• H01L31/042PV modules or arrays of single PV cells
    • H01L31/05Electrical interconnection means between PV cells inside the PV module, e.g. series connection of PV cells
    • H01L31/0504Electrical interconnection means between PV cells inside the PV module, e.g. series connection of PV cells specially adapted for series or parallel connection of solar cells in a module
    • H01L31/0512Electrical interconnection means between PV cells inside the PV module, e.g. series connection of PV cells specially adapted for series or parallel connection of solar cells in a module made of a particular material or composition of materials
    • BPERFORMING OPERATIONS; TRANSPORTING
    • B82NANOTECHNOLOGY
    • B82YSPECIFIC USES OR APPLICATIONS OF NANOSTRUCTURES; MEASUREMENT OR ANALYSIS OF NANOSTRUCTURES; MANUFACTURE OR TREATMENT OF NANOSTRUCTURES
    • B82Y20/00Nanooptics, e.g. quantum optics or photonic crystals
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    • H01L31/00Semiconductor devices sensitive to infra-red radiation, light, electromagnetic radiation of shorter wavelength or corpuscular radiation and adapted either for the conversion of the energy of such radiation into electrical energy or for the control of electrical energy by such radiation; Processes or apparatus peculiar to the manufacture or treatment thereof or of parts thereof; Details thereof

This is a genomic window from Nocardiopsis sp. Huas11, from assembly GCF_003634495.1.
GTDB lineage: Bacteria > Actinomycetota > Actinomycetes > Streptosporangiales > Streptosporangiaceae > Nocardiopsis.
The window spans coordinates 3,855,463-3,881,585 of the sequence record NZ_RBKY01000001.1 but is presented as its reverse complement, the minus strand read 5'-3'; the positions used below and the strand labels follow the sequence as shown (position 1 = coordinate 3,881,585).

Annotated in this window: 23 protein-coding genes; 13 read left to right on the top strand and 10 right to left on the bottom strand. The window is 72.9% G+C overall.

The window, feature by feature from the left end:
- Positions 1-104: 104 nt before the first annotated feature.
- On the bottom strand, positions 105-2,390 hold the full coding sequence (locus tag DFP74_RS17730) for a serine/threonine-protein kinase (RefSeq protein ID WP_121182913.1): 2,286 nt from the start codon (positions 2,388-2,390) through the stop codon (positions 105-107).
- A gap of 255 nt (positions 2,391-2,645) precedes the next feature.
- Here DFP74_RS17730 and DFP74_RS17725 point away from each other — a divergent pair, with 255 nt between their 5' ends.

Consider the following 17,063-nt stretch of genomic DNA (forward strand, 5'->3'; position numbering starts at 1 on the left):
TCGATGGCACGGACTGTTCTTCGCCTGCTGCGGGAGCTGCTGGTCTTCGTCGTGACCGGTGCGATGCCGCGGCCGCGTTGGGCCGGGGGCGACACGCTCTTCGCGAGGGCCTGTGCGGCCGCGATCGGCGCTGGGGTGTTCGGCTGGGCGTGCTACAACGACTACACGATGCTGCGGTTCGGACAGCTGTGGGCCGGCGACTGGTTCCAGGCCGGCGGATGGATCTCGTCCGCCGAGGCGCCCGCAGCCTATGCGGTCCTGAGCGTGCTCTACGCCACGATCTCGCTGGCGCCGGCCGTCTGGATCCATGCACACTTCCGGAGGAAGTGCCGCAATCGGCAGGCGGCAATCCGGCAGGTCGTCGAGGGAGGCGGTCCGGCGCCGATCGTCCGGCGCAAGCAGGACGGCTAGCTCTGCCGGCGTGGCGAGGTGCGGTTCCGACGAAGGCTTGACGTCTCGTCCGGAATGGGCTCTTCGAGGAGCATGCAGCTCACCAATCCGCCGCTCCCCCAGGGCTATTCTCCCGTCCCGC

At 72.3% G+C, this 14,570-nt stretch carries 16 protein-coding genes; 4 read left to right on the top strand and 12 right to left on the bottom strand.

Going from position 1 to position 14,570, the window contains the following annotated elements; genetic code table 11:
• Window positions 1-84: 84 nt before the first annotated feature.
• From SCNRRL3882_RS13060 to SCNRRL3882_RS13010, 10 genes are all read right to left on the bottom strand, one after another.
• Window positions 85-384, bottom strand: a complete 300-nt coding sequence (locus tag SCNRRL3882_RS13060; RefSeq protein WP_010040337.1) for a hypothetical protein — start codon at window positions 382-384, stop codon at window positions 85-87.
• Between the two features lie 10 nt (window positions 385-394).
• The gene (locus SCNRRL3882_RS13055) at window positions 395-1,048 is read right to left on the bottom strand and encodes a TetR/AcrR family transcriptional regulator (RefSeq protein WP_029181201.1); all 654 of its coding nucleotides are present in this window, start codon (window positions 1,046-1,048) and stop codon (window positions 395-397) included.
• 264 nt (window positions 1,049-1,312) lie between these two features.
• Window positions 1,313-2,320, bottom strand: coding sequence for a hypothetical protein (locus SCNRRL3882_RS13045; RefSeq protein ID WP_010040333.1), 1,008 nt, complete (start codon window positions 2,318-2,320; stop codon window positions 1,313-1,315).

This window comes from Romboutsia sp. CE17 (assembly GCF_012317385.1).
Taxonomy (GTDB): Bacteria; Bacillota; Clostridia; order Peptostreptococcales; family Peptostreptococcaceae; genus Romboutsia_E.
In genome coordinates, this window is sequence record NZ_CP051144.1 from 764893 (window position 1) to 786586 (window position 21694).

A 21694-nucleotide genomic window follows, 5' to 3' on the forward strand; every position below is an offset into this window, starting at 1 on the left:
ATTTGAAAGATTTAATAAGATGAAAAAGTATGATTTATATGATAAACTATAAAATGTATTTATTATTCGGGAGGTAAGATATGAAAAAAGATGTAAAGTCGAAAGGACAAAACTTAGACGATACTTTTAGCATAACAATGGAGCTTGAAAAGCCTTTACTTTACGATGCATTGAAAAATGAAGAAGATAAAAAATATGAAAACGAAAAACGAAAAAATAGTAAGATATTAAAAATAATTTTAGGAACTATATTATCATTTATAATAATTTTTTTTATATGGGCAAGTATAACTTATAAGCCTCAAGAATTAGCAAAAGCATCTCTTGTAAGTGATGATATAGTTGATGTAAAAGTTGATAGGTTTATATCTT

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    • H01L31/02167Coatings for devices characterised by at least one potential jump barrier or surface barrier for solar cells
    • YGENERAL TAGGING OF NEW TECHNOLOGICAL DEVELOPMENTS; GENERAL TAGGING OF CROSS-SECTIONAL TECHNOLOGIES SPANNING OVER SEVERAL SECTIONS OF THE IPC; TECHNICAL SUBJECTS COVERED BY FORMER USPC CROSS-REFERENCE ART COLLECTIONS [XRACs] AND DIGESTS
    • Y02TECHNOLOGIES OR APPLICATIONS FOR MITIGATION OR ADAPTATION AGAINST CLIMATE CHANGE
    • Y02EREDUCTION OF GREENHOUSE GAS [GHG] EMISSIONS, RELATED TO ENERGY GENERATION, TRANSMISSION OR DISTRIBUTION
    • Y02E10/00Energy generation through renewable energy sources